Enter today’s reporting from Herouth via Twitter. The ban on practice outside the stable will continue until the basho. In between tournaments, and especially in the lead-up to a tournament, top-ranking wrestlers travel to other stables to take on their would-be opponents. I’m taking liberties here with the point behind Iverson’s quote since the issue here is that a wrestler will ONLY be able to wrestle with their stablemates. But I do wonder how effective these degeiko trips are and am very eager to see how the first few days play out.
As she points out, Tamawashi and Ichinojo will not be able to face off against other sekitori until they climb onto the dohyo. I also want to point out that this means no sanyaku will be able to warm up against other sanyaku. While Daieisho has Endo, Takakeisho has Takanosho and Shodai has Yutakayama as peers in the same heya, this restriction against degeiko could mean there will be considerable ring-rust during “Act I” of the Tokyo Basho. To get a quick sense of how this will impact our top wrestlers, I again offer up the Heya visualization I created a few weeks ago (though the ranks have NOT been updated for the new banzuke).
Despite my inability to get the new ranks updated for everyone in time for this article the promotions and demotions will not, for the most part, be of a totally different class. For Arashio stable, Wakatakakage and his brothers will not be able to get pointers from other makuuchi wrestlers. Will this limit his ability to compete with the likes of Takayasu, Terunofuji, and Great Wall of Sadogatake?
In the past, the news that trickled out of these degeiko sessions has not always been a reliable indicator of a top wrestler’s fitness or ability to hold his own for a week of competition, much less two. I’m not looking at you, Tagonoura-beya — or perhaps I am? Takayasu’s top competition, aside from picking on the retired old geezers (I jest), will be Sandanme-ranked Akashifuji. Without the PR trips to take on Sadogatake or Isegahama powerhouses, will we be left with a more realistic picture of his prospects?
So, with much love to The Answer*, I lean toward agreeing with Herouth. Ichinojo’s in much the same boat as Takayasu. I’m not entirely convinced Shodai is going to have a huge advantage, or if Ikioi and Nishikigi will regain their sanyaku form, but it will be very interesting to see if Sadogatake comes out of this without needing an industrial case of Rustoleum.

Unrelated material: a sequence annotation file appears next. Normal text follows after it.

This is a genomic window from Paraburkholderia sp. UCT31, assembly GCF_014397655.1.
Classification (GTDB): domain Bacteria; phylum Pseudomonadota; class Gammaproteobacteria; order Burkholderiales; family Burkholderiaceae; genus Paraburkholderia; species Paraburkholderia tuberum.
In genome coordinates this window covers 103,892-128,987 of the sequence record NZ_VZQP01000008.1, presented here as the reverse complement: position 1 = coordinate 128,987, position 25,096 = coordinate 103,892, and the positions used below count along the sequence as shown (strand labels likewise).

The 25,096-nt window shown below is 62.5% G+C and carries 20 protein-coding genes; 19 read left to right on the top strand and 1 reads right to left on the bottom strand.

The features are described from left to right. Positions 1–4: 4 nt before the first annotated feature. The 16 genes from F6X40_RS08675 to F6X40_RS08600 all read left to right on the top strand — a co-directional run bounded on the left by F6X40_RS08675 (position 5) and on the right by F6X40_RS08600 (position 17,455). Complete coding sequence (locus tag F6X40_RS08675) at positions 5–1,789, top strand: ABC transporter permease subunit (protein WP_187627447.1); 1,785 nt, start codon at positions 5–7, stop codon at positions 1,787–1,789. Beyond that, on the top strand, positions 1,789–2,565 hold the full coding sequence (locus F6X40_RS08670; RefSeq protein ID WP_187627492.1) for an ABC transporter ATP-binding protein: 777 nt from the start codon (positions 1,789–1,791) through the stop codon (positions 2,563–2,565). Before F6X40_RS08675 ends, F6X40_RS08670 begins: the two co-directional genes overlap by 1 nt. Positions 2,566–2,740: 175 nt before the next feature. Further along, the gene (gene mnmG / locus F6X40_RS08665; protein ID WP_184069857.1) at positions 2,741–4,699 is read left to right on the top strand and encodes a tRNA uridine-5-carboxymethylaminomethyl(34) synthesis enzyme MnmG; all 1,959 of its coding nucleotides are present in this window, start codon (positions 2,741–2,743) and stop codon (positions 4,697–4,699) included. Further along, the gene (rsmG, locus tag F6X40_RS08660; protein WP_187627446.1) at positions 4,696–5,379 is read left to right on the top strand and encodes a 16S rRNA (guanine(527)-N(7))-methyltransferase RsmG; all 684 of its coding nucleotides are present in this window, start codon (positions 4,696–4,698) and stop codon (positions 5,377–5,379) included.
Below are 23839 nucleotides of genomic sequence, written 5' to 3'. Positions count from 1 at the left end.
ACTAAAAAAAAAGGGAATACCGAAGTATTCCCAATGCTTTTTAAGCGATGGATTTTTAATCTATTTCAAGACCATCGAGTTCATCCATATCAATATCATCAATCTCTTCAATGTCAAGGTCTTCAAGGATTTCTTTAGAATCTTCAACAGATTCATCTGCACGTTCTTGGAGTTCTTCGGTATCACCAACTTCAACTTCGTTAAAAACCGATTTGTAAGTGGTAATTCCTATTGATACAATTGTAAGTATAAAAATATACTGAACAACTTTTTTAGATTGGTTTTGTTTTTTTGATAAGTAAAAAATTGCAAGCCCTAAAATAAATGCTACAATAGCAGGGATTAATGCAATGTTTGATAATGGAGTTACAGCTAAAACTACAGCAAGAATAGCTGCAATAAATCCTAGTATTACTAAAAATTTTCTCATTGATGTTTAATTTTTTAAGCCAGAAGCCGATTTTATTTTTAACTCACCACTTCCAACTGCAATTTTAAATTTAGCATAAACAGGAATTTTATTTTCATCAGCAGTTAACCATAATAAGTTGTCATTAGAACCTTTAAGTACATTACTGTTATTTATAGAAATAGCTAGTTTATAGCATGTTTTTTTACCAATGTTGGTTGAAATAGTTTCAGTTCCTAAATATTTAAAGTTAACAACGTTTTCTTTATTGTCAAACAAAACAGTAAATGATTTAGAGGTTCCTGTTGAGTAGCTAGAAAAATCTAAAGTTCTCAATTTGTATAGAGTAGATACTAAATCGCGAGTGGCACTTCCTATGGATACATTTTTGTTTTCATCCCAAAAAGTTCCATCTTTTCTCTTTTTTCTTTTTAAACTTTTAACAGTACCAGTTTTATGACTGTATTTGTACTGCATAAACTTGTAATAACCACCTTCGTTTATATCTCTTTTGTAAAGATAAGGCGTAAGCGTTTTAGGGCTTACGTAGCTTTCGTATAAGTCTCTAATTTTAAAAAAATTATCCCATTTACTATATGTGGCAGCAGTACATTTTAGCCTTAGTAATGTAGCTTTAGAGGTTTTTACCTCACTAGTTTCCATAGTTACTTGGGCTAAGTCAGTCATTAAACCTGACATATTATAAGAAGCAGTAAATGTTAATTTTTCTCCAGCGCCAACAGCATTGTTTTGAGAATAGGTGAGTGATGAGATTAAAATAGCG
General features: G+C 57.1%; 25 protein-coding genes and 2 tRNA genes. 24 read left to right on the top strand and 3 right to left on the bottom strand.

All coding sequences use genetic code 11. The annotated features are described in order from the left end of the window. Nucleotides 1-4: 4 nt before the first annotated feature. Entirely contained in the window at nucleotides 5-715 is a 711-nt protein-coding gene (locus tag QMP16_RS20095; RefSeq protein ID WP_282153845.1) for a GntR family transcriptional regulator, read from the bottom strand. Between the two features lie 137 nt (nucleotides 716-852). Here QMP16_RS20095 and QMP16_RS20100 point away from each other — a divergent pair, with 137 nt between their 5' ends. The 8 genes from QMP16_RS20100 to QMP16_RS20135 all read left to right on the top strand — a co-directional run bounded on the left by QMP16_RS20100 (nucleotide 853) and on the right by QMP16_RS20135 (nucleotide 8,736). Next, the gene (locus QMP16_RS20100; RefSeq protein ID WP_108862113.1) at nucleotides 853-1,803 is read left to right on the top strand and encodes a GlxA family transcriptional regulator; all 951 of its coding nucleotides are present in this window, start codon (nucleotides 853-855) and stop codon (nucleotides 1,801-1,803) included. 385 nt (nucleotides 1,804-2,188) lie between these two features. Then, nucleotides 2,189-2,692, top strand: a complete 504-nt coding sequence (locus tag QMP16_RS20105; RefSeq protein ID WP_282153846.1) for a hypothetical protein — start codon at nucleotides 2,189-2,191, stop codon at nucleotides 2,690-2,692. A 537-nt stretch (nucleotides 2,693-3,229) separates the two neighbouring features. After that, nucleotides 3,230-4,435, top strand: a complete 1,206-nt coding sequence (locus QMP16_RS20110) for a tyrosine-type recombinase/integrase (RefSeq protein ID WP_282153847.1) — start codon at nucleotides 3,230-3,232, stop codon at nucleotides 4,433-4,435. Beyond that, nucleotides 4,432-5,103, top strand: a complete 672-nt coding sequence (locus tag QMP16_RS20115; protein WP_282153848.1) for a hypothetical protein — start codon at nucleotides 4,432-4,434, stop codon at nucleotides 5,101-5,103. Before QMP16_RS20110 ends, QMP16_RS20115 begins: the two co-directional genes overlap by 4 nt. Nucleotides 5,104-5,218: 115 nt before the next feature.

* The Glove is Gary Payton as Todd pointed out. Allen Iverson was “The Answer.” The Answer to the question of, “Practice?”
Ishiura was involved in a fist fight with Makushita-ranked Hokaho. No, not Hakuho, though the big man himself stepped in to separate the two. Practice then ended abruptly and the incident was reported to the Crisis Committee. So, the scandal meter is reset to 1/4/2020, one week from the start of Hatsubasho.
Herouth’s got a thorough run-down of the events but in a nutshell, Ishiura took exception to Hokaho beating him. When he would lose to Hokaho, he’d lash out, with a kick or a punch. Since the incident has been reported, there will be an investigation into exactly how “hot-headed” Ishiura was and whether there is any need for punishment. That punishment could range from apologies and reprimand to potential suspension, likely hinging on how hard the blows were. Calls for retirement would be…a bit bizarre unless more back-story unfolds.
Keep in mind, this was practice where blows are supposed to be thrown…but not between bouts and fists and kicks are obviously a no-no. The location and reason would distinguish it from punches thrown as rebuke for chores done poorly but it will be interesting to see what standard is applied. Some, like Mitakeumi, are disparaged for low-intensity practice. The opposite end of the spectrum here, we have a practice that got out-of-hand.
For some insight about the practice intensity I’m talking about, there’s an interview of Steve Kerr a former teammate of Michael Jordan, where he reflects on a fist fight he had with Mike. Jordan is famous for a lot of things but one is the intensity that he brought to practice. Similarly, keiko is supposed to ready you for the real thing. So if you slack off there, how will you be ready when the harite is for a yusho?